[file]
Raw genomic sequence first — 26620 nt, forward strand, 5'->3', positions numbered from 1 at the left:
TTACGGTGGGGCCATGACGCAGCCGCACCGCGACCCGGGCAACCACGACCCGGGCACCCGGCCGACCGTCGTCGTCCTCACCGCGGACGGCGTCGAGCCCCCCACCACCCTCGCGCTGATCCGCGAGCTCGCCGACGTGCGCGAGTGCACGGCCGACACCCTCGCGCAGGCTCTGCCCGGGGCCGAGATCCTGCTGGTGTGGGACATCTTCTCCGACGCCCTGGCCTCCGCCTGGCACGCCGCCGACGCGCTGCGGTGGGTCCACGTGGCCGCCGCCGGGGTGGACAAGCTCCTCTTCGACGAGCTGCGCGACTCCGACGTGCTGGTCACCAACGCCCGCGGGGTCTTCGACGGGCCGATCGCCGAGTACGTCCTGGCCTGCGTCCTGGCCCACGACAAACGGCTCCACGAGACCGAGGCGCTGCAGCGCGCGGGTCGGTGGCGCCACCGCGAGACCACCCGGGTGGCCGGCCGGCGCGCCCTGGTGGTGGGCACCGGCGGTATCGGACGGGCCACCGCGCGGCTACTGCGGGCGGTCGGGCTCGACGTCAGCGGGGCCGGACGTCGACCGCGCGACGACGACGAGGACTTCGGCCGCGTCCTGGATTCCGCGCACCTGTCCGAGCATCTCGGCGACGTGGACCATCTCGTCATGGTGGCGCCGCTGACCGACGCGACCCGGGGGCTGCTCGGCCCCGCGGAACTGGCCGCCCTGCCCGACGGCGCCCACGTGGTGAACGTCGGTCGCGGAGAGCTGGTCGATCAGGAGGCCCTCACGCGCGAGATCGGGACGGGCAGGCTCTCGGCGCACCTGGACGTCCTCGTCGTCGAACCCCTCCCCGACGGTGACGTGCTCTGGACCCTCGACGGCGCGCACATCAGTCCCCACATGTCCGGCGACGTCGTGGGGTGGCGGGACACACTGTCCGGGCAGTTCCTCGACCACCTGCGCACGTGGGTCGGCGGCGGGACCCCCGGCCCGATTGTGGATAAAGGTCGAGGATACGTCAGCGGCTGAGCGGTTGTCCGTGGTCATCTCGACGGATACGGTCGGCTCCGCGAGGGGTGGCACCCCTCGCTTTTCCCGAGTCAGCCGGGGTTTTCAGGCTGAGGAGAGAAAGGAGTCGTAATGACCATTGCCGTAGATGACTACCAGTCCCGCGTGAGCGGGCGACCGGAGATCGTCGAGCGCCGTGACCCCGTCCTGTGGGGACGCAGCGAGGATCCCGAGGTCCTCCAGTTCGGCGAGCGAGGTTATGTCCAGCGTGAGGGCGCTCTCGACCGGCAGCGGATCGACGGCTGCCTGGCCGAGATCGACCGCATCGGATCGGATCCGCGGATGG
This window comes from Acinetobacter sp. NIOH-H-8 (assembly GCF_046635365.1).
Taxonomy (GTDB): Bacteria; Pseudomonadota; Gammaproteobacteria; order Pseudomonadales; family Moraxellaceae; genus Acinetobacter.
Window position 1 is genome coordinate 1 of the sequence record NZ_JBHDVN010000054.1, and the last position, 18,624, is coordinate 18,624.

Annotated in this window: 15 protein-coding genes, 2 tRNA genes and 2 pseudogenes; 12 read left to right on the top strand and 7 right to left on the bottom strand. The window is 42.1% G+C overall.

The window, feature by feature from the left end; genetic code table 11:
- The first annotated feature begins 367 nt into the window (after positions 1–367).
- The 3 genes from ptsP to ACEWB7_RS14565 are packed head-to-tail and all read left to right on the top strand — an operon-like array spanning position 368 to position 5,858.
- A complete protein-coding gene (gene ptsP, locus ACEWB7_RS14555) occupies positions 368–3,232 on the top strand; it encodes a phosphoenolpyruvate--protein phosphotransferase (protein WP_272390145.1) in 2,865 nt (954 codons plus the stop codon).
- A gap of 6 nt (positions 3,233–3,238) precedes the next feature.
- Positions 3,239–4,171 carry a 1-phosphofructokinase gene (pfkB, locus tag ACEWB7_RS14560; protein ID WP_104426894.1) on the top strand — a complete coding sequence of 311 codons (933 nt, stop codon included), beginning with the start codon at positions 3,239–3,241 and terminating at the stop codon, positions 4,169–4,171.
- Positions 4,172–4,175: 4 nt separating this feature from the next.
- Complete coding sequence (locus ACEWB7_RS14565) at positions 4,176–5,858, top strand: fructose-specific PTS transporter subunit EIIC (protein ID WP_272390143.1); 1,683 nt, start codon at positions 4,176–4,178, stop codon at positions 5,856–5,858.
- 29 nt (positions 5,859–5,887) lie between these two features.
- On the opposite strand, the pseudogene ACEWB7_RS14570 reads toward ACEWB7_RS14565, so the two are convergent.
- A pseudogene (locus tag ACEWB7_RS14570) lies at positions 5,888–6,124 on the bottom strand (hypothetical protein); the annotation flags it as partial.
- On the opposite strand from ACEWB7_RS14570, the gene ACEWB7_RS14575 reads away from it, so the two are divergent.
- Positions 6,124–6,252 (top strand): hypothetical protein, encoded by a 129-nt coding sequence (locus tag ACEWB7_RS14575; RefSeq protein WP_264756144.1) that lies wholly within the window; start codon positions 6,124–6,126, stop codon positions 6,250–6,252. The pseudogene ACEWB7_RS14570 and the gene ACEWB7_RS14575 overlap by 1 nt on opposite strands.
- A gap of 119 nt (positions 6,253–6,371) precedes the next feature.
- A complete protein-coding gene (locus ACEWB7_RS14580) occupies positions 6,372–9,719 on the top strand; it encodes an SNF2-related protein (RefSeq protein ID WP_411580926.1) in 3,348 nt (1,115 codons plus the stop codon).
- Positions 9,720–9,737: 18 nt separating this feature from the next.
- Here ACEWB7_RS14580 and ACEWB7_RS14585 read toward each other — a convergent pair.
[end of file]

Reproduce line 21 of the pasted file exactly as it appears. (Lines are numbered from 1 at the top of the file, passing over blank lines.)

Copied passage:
- A complete protein-coding gene (locus ACEWB7_RS14580) occupies positions 6,372–9,719 on the top strand; it encodes an SNF2-related protein (RefSeq protein ID WP_411580926.1) in 3,348 nt (1,115 codons plus the stop codon).